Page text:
I've also looked into studying at conservatories in Europe. Here are some things that I think you should also consider, if you haven't already:
I walked away from the tech industry a number of years back to pursue a career in design. One of my other passions. Much less stability, but peace of mind and loving what I do every day is priceless. My only advice is to not take some halfway compromised route. The only way to really achieve success in the arts, is to put all your eggs in one basket and take that leap. Whatever route you take, I wish you the best of luck.
I'm lucky to have fantastic colleagues at work, and many of them are friends, and a few of the close friends. But the closest friends are those with whom I share my dearest hobby -- music. Thus, with rare exception, I only "friend" on facebook with family and with local musicians or other musicians I've met in real life.
I think the wisdom of leap-taking very much depends on one's financial safety net and overall tolerance for risk.
Lydia is completely right about my situation to be honest.
I surmise that whether your YouTube covers go viral will depend on factors other than how well you play the violin.
If you're studying with one of the violin faculty at Roosevelt still, they should be very well equipped to advise you on your odds of a good master's program. Unless you're absolutely set on studying outside the US, your teacher should be equipped to advise you on what programs would likely offer you a scholarship.
Several of my best intermediate/advanced students have come to me by referral from their previous teacher. Sometimes it is a high school orchestra director whose private student is moving from middle school to their own high school orchestra. They are ethically forbidden from teaching their orchestra students privately.
What about doing a dipABRSM in violin instead? My teacher has a diploma from RCM and did not study violin at University
I don't know what the point of doing a DipABRSM would be, given that any parent in the US shopping for a violin teacher probably doesn't know or care what the DipABRSM (or the Trinity College or RCM diplomas) signifies. OP is presumably well beyond the level necessary to pass the diploma exam (but might have to brush up on their theory, and I think the ABRSM might require a piano exam as well as the diploma level? In any event, likely not useful.)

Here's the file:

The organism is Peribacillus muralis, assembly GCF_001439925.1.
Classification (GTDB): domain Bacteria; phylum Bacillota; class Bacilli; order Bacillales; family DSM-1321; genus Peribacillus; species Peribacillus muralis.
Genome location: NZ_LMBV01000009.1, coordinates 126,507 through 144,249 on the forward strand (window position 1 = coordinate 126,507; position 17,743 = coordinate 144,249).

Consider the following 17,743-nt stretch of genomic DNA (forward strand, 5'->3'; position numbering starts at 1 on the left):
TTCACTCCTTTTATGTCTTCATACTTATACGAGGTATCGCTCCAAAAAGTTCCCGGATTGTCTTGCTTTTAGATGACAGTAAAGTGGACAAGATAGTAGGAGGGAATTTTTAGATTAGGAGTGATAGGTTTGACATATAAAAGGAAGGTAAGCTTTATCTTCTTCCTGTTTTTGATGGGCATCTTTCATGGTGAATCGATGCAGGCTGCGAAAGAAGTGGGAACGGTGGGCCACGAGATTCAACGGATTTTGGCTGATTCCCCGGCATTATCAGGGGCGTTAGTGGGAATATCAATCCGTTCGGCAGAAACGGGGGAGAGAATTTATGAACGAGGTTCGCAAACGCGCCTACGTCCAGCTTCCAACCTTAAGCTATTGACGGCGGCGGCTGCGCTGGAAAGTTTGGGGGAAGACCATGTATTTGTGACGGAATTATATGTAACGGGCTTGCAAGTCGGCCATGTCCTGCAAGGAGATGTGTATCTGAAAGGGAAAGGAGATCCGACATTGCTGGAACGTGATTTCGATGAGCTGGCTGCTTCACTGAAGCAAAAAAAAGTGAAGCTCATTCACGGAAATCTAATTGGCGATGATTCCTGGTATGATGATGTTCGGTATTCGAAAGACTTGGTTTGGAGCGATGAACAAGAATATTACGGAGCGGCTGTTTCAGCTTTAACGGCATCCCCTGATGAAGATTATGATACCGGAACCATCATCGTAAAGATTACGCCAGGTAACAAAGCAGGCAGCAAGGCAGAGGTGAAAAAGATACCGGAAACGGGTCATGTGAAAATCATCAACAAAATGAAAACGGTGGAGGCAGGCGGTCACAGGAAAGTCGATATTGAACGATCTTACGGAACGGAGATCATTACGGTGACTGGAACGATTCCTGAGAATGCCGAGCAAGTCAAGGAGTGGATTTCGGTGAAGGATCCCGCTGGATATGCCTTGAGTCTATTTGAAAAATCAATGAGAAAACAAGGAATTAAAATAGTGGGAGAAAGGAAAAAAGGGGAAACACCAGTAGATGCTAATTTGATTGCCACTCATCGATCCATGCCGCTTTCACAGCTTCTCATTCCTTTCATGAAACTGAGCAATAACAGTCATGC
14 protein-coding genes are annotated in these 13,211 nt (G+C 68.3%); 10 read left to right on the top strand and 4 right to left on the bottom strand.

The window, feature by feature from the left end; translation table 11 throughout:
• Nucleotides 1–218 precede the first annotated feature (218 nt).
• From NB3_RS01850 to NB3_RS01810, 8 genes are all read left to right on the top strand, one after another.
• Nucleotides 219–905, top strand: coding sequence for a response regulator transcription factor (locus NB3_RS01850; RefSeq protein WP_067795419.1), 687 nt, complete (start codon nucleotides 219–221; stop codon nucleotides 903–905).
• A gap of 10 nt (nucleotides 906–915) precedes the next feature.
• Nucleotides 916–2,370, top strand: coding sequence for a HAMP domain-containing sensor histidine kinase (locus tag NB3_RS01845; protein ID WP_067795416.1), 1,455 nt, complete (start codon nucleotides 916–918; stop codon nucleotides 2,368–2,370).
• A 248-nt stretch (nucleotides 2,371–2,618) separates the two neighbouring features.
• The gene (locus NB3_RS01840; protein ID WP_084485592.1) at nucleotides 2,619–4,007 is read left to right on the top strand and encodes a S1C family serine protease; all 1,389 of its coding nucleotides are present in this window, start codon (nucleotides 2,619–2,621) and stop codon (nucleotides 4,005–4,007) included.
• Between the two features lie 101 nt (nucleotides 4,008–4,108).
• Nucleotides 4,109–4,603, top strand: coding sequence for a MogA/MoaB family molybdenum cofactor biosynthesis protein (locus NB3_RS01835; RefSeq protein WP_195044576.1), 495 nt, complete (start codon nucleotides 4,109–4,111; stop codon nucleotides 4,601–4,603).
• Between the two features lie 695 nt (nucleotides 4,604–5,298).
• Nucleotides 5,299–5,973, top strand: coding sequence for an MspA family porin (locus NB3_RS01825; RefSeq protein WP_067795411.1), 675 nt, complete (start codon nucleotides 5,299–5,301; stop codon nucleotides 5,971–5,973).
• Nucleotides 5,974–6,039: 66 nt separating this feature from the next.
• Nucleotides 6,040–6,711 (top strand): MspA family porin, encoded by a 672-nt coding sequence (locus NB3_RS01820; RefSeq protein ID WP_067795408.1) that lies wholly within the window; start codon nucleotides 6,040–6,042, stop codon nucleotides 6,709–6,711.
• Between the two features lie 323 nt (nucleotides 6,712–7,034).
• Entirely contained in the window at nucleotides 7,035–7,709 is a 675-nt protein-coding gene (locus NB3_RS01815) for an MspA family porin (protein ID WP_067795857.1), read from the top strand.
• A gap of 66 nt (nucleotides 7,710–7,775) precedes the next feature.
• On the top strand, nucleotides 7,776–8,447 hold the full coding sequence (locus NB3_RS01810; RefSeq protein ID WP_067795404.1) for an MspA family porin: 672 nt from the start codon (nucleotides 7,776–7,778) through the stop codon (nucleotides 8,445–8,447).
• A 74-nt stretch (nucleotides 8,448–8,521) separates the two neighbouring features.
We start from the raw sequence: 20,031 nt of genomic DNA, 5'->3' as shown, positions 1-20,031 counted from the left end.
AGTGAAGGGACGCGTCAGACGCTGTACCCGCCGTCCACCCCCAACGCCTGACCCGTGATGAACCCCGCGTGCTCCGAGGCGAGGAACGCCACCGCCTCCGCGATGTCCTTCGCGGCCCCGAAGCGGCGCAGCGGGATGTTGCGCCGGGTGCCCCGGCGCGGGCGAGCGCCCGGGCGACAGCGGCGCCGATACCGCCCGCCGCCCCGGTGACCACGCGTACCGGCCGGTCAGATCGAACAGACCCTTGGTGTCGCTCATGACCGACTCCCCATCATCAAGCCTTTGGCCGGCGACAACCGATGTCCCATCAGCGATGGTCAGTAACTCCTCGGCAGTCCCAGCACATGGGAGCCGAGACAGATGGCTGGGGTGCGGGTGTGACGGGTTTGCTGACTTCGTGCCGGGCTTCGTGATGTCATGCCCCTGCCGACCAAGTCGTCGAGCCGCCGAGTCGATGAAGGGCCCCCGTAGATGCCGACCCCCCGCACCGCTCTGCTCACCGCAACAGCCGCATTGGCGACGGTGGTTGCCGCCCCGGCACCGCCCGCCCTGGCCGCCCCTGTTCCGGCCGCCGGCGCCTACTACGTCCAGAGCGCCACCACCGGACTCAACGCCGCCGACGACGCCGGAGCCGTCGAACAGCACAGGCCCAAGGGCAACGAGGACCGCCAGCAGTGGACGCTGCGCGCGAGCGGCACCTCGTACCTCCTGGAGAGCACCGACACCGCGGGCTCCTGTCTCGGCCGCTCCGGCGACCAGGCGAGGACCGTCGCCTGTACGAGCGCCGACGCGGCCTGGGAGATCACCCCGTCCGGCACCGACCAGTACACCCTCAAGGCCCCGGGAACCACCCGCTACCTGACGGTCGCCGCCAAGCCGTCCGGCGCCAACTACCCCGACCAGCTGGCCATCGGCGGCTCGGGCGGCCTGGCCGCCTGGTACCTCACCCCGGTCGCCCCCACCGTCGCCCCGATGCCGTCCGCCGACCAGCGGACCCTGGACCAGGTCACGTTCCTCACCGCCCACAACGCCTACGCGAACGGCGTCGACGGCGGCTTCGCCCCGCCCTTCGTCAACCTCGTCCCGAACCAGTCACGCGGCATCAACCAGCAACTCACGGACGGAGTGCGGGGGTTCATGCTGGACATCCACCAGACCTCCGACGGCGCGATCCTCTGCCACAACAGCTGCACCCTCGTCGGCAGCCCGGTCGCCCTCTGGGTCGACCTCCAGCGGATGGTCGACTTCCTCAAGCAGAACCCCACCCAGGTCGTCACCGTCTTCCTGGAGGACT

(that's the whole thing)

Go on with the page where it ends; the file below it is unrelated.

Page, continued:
Phil, no, just no... First of all, dipABRSM in violin is too easy. I did repertoire at that level in my early 10s.
I know that ABRSM also has teaching qualifications, but I don't know what the process for getting them is like or how much they're respected. (Certainly in the US, no one would care, I think.)
I'm pretty sure you can already teach beginners and intermediates with complete confidence given your repertoire in hand, and probably some degree of advanced students as well. The lacking factor will be the experience with teaching, but college isn't going to give you that. I recommend you start teaching now if you want that to be your profession. And if you're worried about being a "poser" of sorts, just adjust your rates to reflect your lack of teaching experience until you feel that you're doing an appropriately good job.
"just adjust your rates to reflect your lack of teaching experience until you feel that you're doing an appropriately good job."
True Scott, but the OP may have a personal/ethical issue with charging full price when they don't have a lot of teaching experience. They seem to be under the impression that they need a degree in order to teach, so I wanted to give them an alternative to that thought process.
Guilt should not be a factor in pricing one's services.
Of note is the fact that the OP has said that she doesn't think she's a good teacher. That suggests that simply hanging out a shingle and teaching is not a good idea -- especially not if she intends to stay in her current city or return to it in the future. It's a better idea to build a good reputation from the start, even if one will become more skilled in the the future.